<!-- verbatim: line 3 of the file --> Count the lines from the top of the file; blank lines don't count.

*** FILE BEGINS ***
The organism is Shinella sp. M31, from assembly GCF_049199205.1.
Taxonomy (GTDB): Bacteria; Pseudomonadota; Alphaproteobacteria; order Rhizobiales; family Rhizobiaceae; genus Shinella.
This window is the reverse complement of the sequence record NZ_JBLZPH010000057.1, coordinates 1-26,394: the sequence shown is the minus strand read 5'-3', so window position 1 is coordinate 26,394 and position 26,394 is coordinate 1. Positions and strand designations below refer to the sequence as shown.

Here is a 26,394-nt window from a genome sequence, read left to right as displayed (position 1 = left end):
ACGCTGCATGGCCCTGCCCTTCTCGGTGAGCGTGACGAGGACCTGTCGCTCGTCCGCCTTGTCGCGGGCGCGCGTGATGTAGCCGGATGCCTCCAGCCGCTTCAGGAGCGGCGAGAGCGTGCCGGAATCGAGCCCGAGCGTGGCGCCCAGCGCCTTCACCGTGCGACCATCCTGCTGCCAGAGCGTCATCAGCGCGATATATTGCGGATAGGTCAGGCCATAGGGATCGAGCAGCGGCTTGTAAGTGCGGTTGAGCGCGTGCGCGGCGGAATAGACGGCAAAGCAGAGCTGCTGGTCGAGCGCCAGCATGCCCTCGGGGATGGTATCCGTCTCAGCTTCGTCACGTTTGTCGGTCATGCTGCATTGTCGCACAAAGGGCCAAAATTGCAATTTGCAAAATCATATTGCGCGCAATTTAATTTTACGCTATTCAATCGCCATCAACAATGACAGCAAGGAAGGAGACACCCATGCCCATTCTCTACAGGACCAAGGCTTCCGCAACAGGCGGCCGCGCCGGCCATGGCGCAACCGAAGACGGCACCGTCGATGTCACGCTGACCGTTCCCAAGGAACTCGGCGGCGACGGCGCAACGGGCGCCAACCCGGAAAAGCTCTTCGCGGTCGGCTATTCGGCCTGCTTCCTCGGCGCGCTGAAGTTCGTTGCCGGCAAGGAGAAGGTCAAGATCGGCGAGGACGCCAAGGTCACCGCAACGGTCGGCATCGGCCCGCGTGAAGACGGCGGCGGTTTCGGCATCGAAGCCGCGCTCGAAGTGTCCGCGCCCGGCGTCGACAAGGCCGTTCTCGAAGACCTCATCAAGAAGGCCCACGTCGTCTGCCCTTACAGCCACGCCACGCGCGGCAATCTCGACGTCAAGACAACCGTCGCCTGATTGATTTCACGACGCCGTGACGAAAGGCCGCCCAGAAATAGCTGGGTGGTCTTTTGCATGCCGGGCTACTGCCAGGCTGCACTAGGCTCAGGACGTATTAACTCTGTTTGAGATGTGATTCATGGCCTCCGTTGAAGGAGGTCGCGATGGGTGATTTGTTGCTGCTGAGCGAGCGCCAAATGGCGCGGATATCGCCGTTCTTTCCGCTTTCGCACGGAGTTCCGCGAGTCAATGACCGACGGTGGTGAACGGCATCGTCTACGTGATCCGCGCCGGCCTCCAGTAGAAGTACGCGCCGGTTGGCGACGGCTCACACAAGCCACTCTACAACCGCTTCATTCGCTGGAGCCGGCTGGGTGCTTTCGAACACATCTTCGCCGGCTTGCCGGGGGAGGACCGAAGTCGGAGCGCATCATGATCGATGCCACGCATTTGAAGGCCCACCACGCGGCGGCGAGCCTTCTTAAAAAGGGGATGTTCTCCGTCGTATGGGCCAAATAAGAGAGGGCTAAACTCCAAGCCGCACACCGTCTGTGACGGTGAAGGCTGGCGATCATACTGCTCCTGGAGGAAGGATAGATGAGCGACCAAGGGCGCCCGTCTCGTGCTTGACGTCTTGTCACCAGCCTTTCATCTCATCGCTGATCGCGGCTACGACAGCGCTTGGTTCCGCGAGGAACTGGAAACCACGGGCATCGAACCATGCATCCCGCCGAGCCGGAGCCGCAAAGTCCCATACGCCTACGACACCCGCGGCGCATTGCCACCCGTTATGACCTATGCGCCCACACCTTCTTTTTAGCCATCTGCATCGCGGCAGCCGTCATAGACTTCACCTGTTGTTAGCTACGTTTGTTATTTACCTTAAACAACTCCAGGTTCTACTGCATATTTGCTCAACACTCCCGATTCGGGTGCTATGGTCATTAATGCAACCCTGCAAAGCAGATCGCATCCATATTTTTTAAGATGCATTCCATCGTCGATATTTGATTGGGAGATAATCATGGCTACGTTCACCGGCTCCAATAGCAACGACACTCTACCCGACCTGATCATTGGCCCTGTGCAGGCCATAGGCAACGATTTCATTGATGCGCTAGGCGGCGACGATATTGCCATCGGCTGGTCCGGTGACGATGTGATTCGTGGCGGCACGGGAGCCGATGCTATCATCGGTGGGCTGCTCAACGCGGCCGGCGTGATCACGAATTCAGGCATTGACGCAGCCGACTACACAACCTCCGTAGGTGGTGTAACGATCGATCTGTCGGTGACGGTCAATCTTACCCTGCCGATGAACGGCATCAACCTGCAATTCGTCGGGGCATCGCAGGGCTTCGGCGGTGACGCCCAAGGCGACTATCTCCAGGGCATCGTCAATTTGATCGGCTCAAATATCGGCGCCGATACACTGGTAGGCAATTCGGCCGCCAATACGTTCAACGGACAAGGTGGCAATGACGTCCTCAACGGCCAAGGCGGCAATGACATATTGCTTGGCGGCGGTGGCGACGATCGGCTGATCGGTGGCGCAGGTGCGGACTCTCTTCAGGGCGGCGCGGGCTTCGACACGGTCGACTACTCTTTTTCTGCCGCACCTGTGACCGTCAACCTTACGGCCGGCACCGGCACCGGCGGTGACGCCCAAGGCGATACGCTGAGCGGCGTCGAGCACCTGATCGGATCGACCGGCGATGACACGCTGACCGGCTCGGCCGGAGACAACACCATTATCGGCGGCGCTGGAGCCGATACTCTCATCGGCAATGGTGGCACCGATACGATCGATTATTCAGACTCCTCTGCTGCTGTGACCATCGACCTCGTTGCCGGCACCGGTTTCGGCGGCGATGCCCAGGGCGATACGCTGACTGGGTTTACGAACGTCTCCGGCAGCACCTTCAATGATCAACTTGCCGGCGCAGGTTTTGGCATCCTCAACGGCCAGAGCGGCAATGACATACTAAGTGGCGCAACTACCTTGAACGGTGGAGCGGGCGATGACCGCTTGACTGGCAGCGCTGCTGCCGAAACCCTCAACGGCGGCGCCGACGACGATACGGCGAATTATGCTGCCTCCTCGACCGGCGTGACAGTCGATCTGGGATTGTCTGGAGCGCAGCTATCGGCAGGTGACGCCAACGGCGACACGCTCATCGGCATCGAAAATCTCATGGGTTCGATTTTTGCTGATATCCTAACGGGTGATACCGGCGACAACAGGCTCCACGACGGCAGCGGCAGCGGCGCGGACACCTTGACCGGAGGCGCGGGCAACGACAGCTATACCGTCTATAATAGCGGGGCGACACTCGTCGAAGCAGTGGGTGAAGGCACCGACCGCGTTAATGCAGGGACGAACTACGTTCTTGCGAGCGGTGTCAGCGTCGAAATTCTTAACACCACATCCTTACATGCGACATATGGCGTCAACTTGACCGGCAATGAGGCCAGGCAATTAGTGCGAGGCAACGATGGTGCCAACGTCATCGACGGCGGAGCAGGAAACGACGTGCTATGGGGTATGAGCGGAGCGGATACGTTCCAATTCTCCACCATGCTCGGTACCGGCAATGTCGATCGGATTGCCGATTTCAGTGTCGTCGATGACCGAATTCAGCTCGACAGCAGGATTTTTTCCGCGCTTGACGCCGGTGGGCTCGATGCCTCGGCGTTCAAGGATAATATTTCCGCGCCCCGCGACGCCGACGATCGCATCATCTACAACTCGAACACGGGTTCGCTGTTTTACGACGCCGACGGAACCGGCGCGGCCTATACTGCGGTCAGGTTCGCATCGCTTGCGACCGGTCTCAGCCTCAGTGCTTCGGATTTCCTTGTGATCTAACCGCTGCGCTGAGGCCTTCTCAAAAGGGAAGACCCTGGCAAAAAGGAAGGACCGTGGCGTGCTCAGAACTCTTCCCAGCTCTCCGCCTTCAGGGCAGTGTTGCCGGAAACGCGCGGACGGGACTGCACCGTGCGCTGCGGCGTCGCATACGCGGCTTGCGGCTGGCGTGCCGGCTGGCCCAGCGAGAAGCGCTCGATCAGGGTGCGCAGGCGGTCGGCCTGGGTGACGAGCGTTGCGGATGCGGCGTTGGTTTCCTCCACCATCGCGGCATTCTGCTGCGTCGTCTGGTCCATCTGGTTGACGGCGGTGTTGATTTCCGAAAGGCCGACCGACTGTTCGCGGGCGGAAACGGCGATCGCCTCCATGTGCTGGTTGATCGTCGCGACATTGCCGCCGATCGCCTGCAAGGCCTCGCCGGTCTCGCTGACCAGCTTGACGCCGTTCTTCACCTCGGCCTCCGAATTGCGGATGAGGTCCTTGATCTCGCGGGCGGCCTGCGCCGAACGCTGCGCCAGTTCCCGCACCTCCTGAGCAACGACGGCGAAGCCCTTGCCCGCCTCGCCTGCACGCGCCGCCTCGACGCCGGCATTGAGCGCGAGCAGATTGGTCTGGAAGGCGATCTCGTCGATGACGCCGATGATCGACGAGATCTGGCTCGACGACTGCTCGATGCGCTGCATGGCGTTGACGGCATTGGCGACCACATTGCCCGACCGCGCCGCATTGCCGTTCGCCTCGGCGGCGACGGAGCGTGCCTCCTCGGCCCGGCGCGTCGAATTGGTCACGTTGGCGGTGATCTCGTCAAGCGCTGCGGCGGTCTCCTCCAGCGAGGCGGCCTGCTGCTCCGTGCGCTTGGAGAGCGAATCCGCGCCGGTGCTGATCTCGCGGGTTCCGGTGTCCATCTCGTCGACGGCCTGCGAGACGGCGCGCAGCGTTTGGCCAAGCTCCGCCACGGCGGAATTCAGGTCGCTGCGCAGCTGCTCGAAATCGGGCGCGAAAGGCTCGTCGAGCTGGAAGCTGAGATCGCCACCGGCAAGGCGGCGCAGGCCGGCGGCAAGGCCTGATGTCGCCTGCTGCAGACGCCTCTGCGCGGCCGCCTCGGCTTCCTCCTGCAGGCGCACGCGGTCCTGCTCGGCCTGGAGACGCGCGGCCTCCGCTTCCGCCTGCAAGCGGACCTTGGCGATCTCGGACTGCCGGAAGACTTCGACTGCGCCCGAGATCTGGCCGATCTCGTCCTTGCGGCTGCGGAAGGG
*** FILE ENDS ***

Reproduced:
This window is the reverse complement of the sequence record NZ_JBLZPH010000057.1, coordinates 1-26,394: the sequence shown is the minus strand read 5'-3', so window position 1 is coordinate 26,394 and position 26,394 is coordinate 1. Positions and strand designations below refer to the sequence as shown.